Sooo . . . no one is talking about 30 home run form this year. At 30 years old, it’s probable Longoria is what he has shown us over the past two years. You really can’t expect improvement.
The good news is I don’t expect things to fall off any further. 2014 and 2015 are very similar seasons, so 20 home runs seems assured. Plus, Longoria has been healthy for three seasons running. His defense plus his reputation as the franchise player in Tampa make him tough to pull out of the middle of the lineup; the number of plate appearances alone promises at least decent counting stats.
I don’t want to overstate his floor. The declining plate discipline suggests a batting average of .250 is also in play, but I feel ok projecting 20/80/80. That is good (but not elite) production out of third base.
Now after all this mostly negative talk, I’m going to tell you why you should consider drafting him.
For the first time ever, it looks like Longoria is being valued properly. He is still a top 10 or so third baseman and currently ranked 116 overall in NFBC drafts — in a third base clump with Adrian Beltre and Maikel Franco. Now I prefer Beltre because his thumb injury is an excuse for some of his struggles, and he did get stronger as the season went on. And Franco is young, has good pop, is in a hitter’s park, and doesn’t strike out much so I kind of love him. But Longoria’s numbers are a fine consolation in this company. This is the soft spot where I’d be looking to shop if I missed out on the big four in the first round.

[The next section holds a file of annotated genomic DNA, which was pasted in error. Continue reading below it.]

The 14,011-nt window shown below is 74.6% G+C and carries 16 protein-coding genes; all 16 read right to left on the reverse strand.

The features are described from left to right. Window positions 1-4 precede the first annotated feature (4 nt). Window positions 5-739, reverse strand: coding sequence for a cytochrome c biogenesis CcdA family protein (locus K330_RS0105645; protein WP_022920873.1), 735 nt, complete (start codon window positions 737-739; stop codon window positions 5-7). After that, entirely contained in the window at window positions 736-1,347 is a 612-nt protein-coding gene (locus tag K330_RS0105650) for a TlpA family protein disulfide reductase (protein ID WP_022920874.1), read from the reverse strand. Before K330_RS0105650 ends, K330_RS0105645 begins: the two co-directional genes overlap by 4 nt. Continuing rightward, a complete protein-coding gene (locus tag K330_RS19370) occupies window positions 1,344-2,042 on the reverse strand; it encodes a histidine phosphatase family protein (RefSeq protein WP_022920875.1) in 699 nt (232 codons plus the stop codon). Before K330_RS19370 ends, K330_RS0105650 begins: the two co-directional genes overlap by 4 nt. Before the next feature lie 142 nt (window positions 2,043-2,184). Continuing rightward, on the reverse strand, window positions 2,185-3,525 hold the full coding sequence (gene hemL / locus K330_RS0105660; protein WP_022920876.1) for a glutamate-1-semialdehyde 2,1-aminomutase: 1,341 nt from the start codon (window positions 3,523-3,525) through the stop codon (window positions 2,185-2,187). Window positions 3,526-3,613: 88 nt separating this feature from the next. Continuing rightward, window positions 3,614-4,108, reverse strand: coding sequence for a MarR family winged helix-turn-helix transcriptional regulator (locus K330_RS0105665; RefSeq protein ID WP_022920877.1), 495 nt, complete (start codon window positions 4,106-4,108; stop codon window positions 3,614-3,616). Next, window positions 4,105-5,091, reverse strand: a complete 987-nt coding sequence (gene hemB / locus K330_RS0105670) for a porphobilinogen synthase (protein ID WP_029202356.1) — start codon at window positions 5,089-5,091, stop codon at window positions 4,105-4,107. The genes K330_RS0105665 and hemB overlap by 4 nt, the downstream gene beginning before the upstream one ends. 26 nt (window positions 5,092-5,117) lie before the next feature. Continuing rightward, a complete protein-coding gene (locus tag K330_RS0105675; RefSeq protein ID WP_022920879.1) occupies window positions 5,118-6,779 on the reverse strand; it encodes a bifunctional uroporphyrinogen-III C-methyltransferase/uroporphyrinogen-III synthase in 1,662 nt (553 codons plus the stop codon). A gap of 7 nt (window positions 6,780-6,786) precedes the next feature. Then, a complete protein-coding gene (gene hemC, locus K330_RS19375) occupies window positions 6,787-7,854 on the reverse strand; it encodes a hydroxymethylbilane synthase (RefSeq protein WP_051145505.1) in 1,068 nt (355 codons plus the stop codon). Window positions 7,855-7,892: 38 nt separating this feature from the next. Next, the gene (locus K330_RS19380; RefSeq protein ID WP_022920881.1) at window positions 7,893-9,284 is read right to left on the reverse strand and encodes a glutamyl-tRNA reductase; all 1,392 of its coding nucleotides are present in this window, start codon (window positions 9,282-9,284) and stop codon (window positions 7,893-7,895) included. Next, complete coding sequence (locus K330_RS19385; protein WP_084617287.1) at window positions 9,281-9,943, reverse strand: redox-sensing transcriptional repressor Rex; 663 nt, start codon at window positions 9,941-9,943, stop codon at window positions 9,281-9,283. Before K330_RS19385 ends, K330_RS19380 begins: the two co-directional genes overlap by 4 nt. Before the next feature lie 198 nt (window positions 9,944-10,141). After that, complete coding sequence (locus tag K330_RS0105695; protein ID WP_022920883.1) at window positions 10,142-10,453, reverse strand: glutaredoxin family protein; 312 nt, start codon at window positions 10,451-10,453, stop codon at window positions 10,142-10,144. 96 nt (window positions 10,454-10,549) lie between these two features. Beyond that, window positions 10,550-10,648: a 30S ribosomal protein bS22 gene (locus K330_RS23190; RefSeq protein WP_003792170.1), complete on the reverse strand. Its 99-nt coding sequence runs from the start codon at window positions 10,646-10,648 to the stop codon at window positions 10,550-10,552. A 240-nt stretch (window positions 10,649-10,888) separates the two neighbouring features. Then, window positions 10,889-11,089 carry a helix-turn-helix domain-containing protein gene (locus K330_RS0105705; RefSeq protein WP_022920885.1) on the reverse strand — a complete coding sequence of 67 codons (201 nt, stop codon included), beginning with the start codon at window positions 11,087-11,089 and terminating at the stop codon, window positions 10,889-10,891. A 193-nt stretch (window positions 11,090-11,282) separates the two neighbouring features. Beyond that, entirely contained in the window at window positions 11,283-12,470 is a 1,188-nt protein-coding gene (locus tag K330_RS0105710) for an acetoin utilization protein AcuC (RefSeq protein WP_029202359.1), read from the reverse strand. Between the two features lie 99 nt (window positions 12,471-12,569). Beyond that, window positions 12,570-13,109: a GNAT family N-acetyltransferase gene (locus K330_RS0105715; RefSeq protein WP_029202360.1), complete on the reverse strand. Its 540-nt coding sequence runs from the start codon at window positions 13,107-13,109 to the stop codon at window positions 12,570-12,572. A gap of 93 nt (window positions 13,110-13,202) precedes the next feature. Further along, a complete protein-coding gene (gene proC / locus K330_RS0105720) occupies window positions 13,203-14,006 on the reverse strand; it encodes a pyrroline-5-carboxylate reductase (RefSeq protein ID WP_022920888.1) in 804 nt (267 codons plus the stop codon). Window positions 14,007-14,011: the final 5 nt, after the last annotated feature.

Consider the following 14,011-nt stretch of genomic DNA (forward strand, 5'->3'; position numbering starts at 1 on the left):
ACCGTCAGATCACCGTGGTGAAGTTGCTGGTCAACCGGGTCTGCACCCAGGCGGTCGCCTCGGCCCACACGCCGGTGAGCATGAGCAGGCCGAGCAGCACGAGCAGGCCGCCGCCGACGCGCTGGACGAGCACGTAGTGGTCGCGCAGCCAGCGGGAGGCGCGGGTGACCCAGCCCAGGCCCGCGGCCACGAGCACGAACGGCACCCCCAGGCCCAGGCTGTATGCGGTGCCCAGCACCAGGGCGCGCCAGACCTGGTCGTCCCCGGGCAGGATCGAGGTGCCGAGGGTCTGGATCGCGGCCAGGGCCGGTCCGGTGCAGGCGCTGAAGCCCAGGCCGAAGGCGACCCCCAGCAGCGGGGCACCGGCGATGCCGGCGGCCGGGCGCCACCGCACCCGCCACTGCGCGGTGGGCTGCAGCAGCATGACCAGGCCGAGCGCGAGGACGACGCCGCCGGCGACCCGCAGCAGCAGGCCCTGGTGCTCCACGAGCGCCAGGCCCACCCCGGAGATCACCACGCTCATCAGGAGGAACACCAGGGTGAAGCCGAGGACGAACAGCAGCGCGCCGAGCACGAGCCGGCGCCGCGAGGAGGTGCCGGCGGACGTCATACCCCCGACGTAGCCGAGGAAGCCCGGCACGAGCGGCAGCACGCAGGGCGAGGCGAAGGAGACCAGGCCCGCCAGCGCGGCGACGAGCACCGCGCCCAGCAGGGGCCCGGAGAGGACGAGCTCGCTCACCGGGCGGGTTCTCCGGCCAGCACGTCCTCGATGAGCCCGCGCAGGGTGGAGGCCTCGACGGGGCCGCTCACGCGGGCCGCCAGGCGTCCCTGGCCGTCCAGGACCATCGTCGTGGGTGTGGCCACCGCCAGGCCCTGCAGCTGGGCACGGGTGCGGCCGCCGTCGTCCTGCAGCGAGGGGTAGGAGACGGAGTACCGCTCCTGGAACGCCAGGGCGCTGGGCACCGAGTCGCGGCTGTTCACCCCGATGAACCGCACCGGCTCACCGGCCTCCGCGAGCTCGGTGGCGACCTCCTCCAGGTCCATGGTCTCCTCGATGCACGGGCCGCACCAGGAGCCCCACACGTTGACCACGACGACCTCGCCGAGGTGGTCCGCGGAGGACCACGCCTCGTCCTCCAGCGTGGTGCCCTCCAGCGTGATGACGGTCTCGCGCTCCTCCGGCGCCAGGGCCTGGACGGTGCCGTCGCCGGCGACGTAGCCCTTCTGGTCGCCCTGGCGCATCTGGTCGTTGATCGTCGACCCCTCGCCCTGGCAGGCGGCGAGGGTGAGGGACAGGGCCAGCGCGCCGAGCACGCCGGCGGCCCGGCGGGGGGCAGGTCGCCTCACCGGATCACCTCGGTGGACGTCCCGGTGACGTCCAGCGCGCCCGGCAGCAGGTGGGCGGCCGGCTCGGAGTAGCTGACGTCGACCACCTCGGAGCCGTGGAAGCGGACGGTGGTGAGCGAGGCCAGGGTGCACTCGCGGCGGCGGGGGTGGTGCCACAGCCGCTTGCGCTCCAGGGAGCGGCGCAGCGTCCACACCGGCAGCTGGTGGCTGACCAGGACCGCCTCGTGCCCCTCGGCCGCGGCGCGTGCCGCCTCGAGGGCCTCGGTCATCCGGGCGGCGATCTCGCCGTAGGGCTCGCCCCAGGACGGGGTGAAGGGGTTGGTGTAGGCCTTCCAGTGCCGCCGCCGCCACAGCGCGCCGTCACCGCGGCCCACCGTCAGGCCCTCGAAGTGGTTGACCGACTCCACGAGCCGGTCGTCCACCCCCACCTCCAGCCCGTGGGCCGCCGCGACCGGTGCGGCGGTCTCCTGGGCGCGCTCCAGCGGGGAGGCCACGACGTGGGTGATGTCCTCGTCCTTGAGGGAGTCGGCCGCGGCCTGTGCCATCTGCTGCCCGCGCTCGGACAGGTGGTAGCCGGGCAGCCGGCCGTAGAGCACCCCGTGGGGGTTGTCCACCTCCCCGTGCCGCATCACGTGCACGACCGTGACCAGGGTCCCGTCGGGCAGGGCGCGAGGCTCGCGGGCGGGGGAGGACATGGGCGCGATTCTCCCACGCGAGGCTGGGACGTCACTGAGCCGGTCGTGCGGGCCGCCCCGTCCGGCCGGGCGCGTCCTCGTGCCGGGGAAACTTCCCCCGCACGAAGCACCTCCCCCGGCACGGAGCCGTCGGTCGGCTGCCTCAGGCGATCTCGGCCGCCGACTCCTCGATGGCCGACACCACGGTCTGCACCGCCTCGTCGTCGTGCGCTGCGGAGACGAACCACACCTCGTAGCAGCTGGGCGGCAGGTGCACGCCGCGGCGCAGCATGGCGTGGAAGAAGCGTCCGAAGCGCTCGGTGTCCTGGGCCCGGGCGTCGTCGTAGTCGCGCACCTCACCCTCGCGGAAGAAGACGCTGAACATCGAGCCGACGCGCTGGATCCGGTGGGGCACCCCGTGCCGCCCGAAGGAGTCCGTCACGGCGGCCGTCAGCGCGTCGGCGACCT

You’ll notice Longoria’s performance does not suffer greatly compared to the third basemen being drafted ahead of him. Yet the gap where they are being taken is pretty significant. Does Longoria really deserve to be taken 50 picks after Matt Carpenter or Kyle Seager? I know Carpenter is a Cardinal and everything works out in St. Louis, but people are acting like last year’s power is a given and I’m not sold. He is more of a complementary player than a cornerstone in my eyes. As for Seager: he is consistent but the numbers he puts up are really not that different from Longoria. They are a little better, but not 50 slots better.
On the other hand, the players being taken immediately after Longoria are worrisome. Mike Moustakas’ ceiling is close to what Longoria is doing now, but before 2015 he was a poor fantasy player. Matt Duffy and Jung-Ho Kang have produced nicely so far but are tough to project. After that we are looking at David Wright, Pablo Sandoval, and the like. Longoria’s relative reliability looks great here, especially in a deeper league.
Look, I’ve given you the drawbacks; I’m not going to be sending Evan Longoria any valentines. I didn’t even mention the year I took him ahead of Carlos Gonzalez and he got hurt. But I will say this: If you have waited on third base and his name is at the top of your cheat sheet, resist the emotional response telling you “this guy sucks.” He’ll never be the best third baseman in baseball and he’s not even the player that he was in his prime, but Longoria may be your last chance for solid numbers at third base.